Irving, another city close to our hotel, features upscale shopping in Las Colinas. This exclusive community is also home to the movie studios featured in our convention tours. (See the April, 1998, Braille Monitor for tour details.)
While in Las Colinas, don't pass up a chance to see the
sculptures of wild mustangs near the Four Seasons Hotel. The
horses are standing in a reflecting pool. Irving is also home to
the Dallas Cowboys and Texas Stadium. For more details about
Irving call the Convention and Visitors Bureau at (972) 252-7476
Now, let's head west to Fort Worth, the best spot in Texas. Okay, I might be just a little prejudiced. Will Rogers coined the saying: "Fort Worth is where the West begins, and Dallas is where the East peters out."
Fort Worth Skyline
Fort Worth, founded after the Mexican-American War, grew up around railroads, the Stockyards, and cowboys; it was an important stop along the Chisholm Trail before cowboys headed north to Kansas City and Chicago. You can still find these aspects of the West today, but now the Stockyards, in north Fort Worth, is a historic tour attraction complete with Billy Bob's Texas, the largest honky-tonk in the world, and the Tarantula Steam Train. The train departs from Stockyards Station, which is also the home of many shops and restaurants, including the Ernest Tubb Record Shop.
Fort Worth has its cultural side, too. It is often referred to as the "museum capital of the southwest." Four museums are located in an area known as the Cultural District, just west of downtown. The Amon Carter Museum of Western Art, the Kimbel Art Museum, the Museum of Science and History, and the Modern Art Museum attract many visitors.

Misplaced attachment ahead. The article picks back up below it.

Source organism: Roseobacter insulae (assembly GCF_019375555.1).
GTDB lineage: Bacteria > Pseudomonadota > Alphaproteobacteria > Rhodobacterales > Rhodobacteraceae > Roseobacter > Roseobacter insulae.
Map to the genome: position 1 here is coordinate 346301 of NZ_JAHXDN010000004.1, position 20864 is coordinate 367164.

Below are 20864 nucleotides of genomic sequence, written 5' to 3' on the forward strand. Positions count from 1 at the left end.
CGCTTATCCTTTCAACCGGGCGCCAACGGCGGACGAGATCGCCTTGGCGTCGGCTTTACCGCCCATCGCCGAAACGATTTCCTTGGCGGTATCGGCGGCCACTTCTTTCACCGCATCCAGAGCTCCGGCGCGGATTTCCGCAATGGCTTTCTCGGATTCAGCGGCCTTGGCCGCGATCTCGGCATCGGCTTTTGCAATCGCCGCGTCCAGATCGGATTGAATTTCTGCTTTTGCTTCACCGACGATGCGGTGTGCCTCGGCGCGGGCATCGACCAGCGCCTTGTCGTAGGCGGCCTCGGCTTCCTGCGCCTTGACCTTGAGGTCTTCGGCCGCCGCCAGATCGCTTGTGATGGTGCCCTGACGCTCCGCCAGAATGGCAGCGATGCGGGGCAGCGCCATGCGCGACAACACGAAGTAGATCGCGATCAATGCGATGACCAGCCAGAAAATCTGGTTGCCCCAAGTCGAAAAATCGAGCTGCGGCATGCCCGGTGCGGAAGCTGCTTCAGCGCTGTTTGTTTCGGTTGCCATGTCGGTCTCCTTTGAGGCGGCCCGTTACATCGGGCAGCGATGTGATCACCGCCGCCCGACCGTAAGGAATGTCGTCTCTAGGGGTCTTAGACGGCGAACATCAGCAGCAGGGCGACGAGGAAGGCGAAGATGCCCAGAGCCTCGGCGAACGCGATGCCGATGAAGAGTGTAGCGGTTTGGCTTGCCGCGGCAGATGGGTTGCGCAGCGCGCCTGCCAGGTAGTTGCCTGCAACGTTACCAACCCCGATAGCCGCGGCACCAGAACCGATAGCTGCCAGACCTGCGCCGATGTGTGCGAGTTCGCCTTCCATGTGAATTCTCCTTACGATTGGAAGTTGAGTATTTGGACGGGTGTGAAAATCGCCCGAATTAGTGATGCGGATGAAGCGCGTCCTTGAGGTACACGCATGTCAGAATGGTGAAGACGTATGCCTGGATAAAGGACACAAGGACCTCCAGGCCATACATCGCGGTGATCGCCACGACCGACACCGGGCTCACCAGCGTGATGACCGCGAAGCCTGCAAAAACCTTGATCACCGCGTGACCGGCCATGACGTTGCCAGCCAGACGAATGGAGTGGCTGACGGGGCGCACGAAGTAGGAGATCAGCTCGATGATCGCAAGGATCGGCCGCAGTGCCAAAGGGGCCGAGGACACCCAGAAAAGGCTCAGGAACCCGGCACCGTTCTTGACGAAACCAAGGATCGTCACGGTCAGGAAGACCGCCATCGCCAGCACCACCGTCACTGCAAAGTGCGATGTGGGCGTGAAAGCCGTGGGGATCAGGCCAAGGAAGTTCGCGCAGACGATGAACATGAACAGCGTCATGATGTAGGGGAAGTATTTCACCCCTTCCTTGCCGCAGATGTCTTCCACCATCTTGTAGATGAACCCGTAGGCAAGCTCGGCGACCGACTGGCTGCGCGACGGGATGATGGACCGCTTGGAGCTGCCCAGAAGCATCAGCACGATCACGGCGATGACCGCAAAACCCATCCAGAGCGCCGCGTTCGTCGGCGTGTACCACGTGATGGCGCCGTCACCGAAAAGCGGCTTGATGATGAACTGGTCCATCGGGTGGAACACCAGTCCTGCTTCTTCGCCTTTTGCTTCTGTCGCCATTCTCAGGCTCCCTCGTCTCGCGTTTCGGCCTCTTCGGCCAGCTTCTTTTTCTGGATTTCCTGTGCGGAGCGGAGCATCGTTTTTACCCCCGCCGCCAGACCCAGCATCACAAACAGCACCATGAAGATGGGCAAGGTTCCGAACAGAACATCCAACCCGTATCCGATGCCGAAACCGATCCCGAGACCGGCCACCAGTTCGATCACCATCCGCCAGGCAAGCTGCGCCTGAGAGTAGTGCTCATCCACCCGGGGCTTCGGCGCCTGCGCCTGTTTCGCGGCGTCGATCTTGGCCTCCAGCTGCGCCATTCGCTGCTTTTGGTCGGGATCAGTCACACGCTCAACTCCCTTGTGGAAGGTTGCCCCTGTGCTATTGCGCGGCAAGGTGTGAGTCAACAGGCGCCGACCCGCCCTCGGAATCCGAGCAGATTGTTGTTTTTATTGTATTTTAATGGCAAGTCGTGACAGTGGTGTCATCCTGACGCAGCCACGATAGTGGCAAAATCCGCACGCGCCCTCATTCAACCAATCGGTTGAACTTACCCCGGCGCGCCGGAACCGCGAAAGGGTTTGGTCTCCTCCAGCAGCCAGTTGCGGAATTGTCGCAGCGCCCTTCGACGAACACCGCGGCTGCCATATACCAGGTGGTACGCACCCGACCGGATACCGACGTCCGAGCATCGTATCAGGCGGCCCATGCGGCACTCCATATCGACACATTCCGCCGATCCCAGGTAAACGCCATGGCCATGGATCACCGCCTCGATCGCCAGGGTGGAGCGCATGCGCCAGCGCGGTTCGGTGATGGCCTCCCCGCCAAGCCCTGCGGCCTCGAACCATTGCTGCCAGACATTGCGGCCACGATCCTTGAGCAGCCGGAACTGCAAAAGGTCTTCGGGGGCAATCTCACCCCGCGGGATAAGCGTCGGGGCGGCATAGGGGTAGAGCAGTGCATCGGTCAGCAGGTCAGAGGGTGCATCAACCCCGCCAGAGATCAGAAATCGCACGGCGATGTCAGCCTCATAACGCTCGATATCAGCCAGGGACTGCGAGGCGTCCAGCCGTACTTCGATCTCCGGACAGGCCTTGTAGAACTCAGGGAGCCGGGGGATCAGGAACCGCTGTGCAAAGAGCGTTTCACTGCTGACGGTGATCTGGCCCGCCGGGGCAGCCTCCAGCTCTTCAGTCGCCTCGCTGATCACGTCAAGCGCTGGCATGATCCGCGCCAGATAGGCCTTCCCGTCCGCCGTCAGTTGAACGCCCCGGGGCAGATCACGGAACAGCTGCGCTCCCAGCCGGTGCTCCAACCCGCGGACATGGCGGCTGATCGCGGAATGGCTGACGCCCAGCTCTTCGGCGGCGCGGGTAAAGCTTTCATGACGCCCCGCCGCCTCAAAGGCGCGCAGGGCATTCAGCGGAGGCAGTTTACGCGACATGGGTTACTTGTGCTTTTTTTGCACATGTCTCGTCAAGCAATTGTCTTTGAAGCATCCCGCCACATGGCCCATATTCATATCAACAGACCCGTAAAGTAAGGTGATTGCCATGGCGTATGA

Sundance Square in downtown Fort Worth is another fun place to visit with a coffee bar, restaurants, movie theaters, and shops. It is also adjacent to the Outlet Square shopping mall. For more information about Fort Worth attractions, call the Convention and Visitors Bureau at (817) 336-8791.
Now let's head east! If you're looking for baseball and amusement parks, Arlington, which is between Fort Worth and Dallas, is the perfect place.
The ball park at Arlington, which offers tours daily, is the home of the Texas Rangers baseball team. The ball park also features a baseball museum. Six Flags Over Texas, with rides of every description and shows for children and adults, is a must for amusement park enthusiasts. For more details contact the Convention and Visitors Bureau at (817) 265-7721.
Last but not least is Dallas, about thirty miles from Fort Worth. Don't worry; it's closer than that to our hotel. The city is famous for many attractions, including art museums and the Neiman Marcus Department Store. It is also the site of the tragic assassination of John F. Kennedy. The sixth floor of the Dallas County Administration building is a popular tourism spot.
Dallas is also known for its eclectic selection of restaurants and clubs. A well-known area for dining is Greenville Avenue, which features everything from Thai to southwestern cuisine. The West End, located in downtown Dallas, is another popular night spot. Find out more about Dallas by calling the Convention and Visitors Bureau at (214) 571-2000.
Now that we've whetted your appetite for a visit to Texas, there is no excuse for missing a great convention where you will see old friends and meet new folks.